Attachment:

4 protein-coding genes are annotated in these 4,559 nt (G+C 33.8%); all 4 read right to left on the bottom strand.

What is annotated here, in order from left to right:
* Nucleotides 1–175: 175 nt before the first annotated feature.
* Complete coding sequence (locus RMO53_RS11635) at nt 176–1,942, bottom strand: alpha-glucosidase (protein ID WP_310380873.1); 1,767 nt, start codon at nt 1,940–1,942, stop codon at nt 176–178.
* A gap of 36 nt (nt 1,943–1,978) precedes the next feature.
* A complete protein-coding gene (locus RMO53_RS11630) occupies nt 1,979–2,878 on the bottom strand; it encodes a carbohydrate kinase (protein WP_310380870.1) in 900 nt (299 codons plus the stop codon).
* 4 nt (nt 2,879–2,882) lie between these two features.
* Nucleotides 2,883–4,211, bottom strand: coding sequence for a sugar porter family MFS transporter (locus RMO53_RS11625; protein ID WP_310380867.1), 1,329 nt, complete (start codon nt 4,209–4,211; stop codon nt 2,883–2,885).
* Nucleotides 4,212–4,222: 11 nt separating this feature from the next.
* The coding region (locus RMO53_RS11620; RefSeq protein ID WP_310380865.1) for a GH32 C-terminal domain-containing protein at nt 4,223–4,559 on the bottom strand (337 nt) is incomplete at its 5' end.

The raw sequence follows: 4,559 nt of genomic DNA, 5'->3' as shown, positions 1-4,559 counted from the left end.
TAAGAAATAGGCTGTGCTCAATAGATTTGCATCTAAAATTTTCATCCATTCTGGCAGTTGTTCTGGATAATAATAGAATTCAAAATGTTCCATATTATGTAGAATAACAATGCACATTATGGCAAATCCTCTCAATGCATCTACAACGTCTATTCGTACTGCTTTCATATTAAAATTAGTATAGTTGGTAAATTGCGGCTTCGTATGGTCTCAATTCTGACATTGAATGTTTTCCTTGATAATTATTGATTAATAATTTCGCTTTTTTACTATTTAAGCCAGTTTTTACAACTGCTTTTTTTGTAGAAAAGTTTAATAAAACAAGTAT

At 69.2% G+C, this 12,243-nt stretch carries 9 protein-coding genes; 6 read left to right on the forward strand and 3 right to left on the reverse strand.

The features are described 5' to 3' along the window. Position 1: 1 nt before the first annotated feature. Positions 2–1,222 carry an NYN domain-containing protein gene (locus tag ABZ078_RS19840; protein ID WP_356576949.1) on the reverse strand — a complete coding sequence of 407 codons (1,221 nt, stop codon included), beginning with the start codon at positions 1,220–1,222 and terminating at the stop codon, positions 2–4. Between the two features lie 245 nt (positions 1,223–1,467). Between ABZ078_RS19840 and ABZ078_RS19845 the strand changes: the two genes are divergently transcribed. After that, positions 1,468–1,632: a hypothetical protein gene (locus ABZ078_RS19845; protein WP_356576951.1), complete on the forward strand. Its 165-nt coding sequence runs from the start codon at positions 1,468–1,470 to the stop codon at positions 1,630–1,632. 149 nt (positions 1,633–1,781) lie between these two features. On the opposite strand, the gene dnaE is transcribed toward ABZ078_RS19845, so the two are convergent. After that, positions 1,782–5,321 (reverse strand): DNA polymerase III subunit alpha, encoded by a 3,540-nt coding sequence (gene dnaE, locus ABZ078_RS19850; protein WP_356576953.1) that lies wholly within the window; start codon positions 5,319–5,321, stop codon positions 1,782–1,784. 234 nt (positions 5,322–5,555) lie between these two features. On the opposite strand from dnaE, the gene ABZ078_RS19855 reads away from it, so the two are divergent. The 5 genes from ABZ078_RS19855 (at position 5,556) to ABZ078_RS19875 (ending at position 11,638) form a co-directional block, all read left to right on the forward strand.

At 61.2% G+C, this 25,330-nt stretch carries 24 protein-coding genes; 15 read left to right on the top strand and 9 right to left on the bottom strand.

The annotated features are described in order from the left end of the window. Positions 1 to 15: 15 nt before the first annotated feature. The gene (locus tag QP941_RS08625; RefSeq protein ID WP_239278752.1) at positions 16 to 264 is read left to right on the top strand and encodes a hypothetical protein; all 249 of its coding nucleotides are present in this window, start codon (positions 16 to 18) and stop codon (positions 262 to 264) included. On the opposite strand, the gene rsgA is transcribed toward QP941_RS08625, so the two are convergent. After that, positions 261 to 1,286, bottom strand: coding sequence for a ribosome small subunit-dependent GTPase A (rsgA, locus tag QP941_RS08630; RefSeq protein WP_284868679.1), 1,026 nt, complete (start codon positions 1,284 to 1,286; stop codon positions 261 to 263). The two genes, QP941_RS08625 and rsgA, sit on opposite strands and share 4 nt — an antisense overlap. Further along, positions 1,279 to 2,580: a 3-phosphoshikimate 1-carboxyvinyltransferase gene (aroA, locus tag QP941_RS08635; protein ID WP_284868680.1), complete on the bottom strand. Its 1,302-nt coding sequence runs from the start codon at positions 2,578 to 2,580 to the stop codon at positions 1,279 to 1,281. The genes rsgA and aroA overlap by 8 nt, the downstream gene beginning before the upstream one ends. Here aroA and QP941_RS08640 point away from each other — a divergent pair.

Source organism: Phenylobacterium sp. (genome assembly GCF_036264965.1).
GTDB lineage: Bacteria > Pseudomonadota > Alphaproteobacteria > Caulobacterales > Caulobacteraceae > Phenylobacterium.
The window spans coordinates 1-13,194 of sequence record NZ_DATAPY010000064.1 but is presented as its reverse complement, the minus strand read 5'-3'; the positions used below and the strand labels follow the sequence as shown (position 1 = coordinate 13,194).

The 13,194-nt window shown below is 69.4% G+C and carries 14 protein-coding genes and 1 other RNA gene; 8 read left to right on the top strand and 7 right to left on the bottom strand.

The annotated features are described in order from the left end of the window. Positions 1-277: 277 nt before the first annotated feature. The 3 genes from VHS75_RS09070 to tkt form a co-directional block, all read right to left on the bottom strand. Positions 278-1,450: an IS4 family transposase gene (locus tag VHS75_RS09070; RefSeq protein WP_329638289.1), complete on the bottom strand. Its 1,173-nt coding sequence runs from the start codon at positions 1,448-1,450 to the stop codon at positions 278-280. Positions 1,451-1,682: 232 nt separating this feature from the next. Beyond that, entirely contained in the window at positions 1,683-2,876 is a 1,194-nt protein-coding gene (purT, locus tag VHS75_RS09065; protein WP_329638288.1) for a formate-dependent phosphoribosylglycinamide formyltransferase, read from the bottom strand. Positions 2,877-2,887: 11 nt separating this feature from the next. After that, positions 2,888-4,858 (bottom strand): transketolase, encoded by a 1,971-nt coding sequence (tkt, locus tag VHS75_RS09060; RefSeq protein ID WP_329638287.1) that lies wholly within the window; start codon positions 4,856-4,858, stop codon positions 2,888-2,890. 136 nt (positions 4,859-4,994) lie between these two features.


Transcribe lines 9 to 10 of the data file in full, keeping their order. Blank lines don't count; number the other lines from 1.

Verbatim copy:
* Nucleotides 4,212–4,222: 11 nt separating this feature from the next.
* The coding region (locus RMO53_RS11620; RefSeq protein ID WP_310380865.1) for a GH32 C-terminal domain-containing protein at nt 4,223–4,559 on the bottom strand (337 nt) is incomplete at its 5' end.